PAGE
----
>>8709625Well yeah, with 11 they finally decided to assume that addons worked by default instead of being retarded and disabling everything until the developer updates it.Of course that has something to do with full version numbers being equivalent to a .1 in the old system.
>>8709625It's just FUD. The "memory leaks" most people speak of are Firefox's page caching mechanism--it caches recent pages/images to physical memory instead of to disk because it's faster to access. That's why if you hit the back button in Firefox, you're straight back to the page you were on. In WebKit browsers, it does something weird like basically reloading the last URL (that's why you can sometimes go back and see deleted threads in their pre-deleted state on Firefox, but not Chrome, for example).If you're upset that 2GB of your 8GB of RAM is being used, about:config > browser.cache.memory.enable > false (I think there's an option in the Preferences dialog now too).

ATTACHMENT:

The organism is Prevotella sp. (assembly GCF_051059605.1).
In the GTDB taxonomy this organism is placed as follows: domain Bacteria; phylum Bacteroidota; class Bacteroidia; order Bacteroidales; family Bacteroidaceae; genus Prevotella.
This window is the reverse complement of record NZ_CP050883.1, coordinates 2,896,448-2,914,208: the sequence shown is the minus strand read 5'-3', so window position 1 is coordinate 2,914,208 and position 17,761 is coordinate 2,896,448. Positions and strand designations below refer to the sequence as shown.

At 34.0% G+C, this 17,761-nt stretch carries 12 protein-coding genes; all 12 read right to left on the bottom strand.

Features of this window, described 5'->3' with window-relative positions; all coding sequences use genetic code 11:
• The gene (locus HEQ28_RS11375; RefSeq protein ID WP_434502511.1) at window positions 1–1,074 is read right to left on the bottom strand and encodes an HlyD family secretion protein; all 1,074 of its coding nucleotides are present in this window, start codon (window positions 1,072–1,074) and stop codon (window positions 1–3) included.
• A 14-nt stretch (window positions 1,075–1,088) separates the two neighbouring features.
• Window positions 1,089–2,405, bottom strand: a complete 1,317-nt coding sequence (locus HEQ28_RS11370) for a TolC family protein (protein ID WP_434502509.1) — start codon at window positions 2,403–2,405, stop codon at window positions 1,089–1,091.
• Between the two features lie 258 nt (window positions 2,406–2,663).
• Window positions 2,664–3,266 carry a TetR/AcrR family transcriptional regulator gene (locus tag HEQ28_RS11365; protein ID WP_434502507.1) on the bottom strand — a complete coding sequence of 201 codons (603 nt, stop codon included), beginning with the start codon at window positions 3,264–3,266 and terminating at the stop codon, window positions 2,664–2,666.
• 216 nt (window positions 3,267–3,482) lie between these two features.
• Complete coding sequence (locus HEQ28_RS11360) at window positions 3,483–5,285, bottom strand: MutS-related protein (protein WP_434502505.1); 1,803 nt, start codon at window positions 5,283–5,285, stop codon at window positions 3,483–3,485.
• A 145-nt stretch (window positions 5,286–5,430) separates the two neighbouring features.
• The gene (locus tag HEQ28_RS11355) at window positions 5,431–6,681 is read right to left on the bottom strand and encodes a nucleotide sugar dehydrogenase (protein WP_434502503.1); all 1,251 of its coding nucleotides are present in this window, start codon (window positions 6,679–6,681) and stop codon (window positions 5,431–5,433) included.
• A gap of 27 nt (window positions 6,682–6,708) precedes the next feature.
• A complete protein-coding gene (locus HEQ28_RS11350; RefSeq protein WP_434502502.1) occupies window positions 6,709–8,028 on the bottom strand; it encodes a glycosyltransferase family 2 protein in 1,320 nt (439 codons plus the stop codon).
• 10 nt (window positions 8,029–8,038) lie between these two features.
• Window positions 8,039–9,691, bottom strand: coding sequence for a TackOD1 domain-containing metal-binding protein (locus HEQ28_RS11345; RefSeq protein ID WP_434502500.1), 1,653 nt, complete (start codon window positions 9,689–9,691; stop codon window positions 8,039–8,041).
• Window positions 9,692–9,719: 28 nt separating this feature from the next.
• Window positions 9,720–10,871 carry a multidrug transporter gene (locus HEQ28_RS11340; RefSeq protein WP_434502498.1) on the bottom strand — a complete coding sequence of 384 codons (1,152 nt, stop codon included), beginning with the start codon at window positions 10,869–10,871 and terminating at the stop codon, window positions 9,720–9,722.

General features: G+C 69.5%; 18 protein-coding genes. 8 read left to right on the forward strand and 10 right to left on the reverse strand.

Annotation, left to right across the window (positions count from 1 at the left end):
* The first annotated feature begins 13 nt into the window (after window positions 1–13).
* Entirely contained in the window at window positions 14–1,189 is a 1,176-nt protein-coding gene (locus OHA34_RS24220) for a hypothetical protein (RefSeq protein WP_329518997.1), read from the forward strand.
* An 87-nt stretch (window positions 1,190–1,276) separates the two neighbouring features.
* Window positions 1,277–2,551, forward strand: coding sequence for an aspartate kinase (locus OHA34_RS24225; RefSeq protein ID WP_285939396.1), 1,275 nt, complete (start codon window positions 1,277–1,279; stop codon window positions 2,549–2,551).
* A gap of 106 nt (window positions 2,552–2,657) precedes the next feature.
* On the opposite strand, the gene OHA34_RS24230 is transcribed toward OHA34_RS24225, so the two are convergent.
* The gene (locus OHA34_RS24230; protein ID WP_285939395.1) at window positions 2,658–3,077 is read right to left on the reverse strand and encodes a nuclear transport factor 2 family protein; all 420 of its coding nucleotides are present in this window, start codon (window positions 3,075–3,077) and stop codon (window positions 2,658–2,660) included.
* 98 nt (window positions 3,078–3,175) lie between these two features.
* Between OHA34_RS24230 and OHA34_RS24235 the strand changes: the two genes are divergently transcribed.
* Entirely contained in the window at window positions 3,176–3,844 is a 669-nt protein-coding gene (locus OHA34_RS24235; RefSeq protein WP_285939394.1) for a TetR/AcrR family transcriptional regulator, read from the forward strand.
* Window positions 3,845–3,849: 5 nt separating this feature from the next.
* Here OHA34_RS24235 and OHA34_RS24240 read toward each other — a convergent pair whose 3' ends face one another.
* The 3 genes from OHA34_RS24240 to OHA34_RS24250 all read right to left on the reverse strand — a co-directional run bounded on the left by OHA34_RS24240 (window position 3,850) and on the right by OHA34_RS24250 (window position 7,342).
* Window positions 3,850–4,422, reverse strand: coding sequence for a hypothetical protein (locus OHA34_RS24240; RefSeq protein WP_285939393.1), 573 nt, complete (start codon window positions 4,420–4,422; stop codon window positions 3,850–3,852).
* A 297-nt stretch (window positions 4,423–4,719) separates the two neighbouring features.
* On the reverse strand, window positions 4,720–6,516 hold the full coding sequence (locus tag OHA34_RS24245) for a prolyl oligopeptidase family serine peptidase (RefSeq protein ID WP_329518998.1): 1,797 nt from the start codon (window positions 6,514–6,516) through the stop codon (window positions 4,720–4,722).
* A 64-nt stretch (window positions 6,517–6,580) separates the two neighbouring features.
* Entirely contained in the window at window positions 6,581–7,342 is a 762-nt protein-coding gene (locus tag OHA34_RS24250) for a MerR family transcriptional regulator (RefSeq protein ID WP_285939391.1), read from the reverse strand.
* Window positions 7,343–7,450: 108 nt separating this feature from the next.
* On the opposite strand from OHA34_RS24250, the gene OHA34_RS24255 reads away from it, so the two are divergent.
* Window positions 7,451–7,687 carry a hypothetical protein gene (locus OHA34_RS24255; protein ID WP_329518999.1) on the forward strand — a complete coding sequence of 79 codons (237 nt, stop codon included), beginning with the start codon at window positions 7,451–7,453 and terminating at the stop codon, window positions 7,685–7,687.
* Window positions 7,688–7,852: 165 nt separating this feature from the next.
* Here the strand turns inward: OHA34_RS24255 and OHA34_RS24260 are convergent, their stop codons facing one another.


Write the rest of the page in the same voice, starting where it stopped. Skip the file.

>>8709640I've got browser.cache.memory.enable on True, and it's still only using about 216 MB of RAM. I am seriously not seeing what the big deal is.>>8709643I'd like to know exactly how Chrome is objectively better... And btw, since you went out of your way to put "objectively" there, I'll be wanting factual statistics to back up your arguments.
>>8709660>I'll be wanting factual statistics to back up your arguments.I lied.
I don't update firefox anymore because the people who make the extensions I use stopped updating the to match all these new versions and I'm too lazy to edit them myself.
>>8709689Why would you need to edit them
>>8709689There's a thing you can add to about:config that turns off version checking, so your extensions will never break due to version limits.
>>8709140>>8709127I don't know how people can say this. Are we using the same browser? Startup might be slower but the UI responsiveness is like night and day.